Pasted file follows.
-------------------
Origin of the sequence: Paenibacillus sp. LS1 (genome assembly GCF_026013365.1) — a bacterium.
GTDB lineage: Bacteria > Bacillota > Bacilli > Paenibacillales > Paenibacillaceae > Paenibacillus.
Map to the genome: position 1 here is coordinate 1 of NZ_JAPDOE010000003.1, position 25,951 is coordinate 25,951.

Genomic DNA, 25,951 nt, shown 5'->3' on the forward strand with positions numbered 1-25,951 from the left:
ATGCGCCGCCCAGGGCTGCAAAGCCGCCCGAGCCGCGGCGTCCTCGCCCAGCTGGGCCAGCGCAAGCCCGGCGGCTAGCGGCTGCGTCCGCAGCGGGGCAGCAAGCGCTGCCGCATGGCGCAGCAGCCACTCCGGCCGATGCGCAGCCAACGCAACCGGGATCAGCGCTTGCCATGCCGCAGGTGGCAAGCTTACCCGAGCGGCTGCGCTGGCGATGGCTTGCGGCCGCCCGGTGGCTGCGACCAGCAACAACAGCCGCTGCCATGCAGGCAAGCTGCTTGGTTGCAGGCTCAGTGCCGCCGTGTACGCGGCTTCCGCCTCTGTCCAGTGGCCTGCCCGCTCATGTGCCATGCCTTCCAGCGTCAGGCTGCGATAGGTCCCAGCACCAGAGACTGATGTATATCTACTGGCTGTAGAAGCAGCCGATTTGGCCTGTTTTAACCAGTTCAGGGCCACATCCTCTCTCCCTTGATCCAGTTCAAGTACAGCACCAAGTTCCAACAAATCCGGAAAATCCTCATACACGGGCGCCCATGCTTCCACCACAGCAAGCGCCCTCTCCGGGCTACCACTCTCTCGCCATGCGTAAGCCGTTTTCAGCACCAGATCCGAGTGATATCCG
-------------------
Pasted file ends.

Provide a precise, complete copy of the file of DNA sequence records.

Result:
Origin of the sequence: Paenibacillus sp. LS1 (genome assembly GCF_026013365.1) — a bacterium.
GTDB lineage: Bacteria > Bacillota > Bacilli > Paenibacillales > Paenibacillaceae > Paenibacillus.
Map to the genome: position 1 here is coordinate 1 of NZ_JAPDOE010000003.1, position 25,951 is coordinate 25,951.

Genomic DNA, 25,951 nt, shown 5'->3' on the forward strand with positions numbered 1-25,951 from the left:
ATGCGCCGCCCAGGGCTGCAAAGCCGCCCGAGCCGCGGCGTCCTCGCCCAGCTGGGCCAGCGCAAGCCCGGCGGCTAGCGGCTGCGTCCGCAGCGGGGCAGCAAGCGCTGCCGCATGGCGCAGCAGCCACTCCGGCCGATGCGCAGCCAACGCAACCGGGATCAGCGCTTGCCATGCCGCAGGTGGCAAGCTTACCCGAGCGGCTGCGCTGGCGATGGCTTGCGGCCGCCCGGTGGCTGCGACCAGCAACAACAGCCGCTGCCATGCAGGCAAGCTGCTTGGTTGCAGGCTCAGTGCCGCCGTGTACGCGGCTTCCGCCTCTGTCCAGTGGCCTGCCCGCTCATGTGCCATGCCTTCCAGCGTCAGGCTGCGATAGGTCCCAGCACCAGAGACTGATGTATATCTACTGGCTGTAGAAGCAGCCGATTTGGCCTGTTTTAACCAGTTCAGGGCCACATCCTCTCTCCCTTGATCCAGTTCAAGTACAGCACCAAGTTCCAACAAATCCGGAAAATCCTCATACACGGGCGCCCATGCTTCCACCACAGCAAGCGCCCTCTCCGGGCTACCACTCTCTCGCCATGCGTAAGCCGTTTTCAGCACCAGATCCGAGTGATATCCG